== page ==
between the Nakvak and the Korok: an expedition to the Torngat mountains. Hiking through the Valley of the cirques, climbing Mont d'Iberville, fishing in the Nakvak Valley, Canada, Torngat Mountains, northern Québec, trek, Nakvak, Korok, icefield, caribou trail, summit, travelogue, trip, travel, hike


Woman with burden


Tuesday, November 18
From Marpha to Kalopani

The next morning my towel was dry. A good omen. I got in a quick shave at the sink in the hot water shower room. We had some porridge and Tibetan bread, which was fried bread made in a skillet. Not bad. We got off to a reasonably early start. I was a little sad to leave lovely Marpha behind. But before we had gotten far, Krishna had us stop at the gates of an agricultural station run by the government. Within the gates were rows of apple trees and a few other fruit trees including apricot. And there were vegetable gardens. A man took us into one of the buildings and showed us an old distillery where the apple brandy was made. Krishna bought a couple of one liter plastic jugs of the stuff and added it to their burden to carry. He said he was taking it back to his father and father in law. However, due to Bira, not all of it reached them. Krishna also bought bags of dried apple slices which were delicious, the best I have ever tasted. And despite my diarrhea-avoidance strategy of refusing uncooked fruits and vegetables, I ate fresh apples. And they, too, were delicious.

Eventually we set out again, with the day's destination being a village by the name of Kalopani. I had been improving my pronunciation and learning a few more words of Nepali from Krishna. What does pani mean, I asked him, because a lot of these village names end in it. It means water, he said. Like Tatopani, tato means hot and pani means water, and there is a hot spring there. This was when I made my only joke in Nepali. I think we should call Muktinath (where we had spent our miserable first night) Cheesopani, I told him. I knew that cheeso means cold, a reference to the available but untested cold shower in that frigid village.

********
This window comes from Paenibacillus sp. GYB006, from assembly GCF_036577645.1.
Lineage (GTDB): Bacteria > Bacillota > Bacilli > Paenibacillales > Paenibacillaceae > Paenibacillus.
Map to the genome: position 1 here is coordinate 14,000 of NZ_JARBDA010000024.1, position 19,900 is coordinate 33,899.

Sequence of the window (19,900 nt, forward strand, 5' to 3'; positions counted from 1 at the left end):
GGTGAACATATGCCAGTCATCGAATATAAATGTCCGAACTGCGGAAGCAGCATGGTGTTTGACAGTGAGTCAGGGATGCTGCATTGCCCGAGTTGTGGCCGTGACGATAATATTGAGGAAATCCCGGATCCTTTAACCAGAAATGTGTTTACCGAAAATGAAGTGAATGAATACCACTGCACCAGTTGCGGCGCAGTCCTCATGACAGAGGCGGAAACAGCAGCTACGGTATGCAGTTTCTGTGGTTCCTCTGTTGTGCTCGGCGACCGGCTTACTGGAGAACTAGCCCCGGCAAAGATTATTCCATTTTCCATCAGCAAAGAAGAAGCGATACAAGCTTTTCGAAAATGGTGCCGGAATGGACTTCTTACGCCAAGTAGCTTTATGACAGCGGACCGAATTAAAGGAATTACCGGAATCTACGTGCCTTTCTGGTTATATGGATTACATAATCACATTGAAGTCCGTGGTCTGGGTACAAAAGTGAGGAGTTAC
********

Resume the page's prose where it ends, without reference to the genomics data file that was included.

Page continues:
The trek to Kalopani was brutal in its own way, and as always, different from yesterday's. It started on a trail, which fed us into the riverbed again. But the wind wasn't so bad. After some time we came upon these flimsy bark covered houses on the riverbed, with corrals outside and sometimes numerous horses. They reminded me of what I imagine a pony express station to be like. Tired ponies rest and load the freight on a fresh pony and move on. I think that's what one of them was. Krishna said these were winter houses, where these people live in the winter. It occurred to me that the river would prohibit them being there in the rainy season, so maybe they are flimsy because they move them. We were resting at one when a woman came walking along the riverbed, which extended seemingly endlessly in both directions. She was carrying two big conical baskets on her back, and they looked heavy. But I wasn't sure what was in them. She was just one of many people we passed who carried heavy burdens over difficult terrain for amazing distances. In fact, Krishna himself had done this for a few years, and that is how he had learned the trails. Later he took the training to become a certified guide. But this experience was partly the basis of the wisdom of his feet. You could never go wrong following Krishna and putting your feet where his had gone.

For some time we crossed the river by hopping from rock to rock. But eventually we got to a place where there was no bridge and there were no rocks above the water, which was less than knee deep. This is where we carry you across, Krishna said. We said, no, we'll take off our boots and wade across. Look, this is what we do, so just let us do it, they said. So we did. Lila first took his pack across and then returned for me. He had me lace my fingers together and hold onto his forehead like a tump line, and he carried me on his back. It was fairly hilarious to see Andy carried by Bira, who probably weighed about half as much as Andy.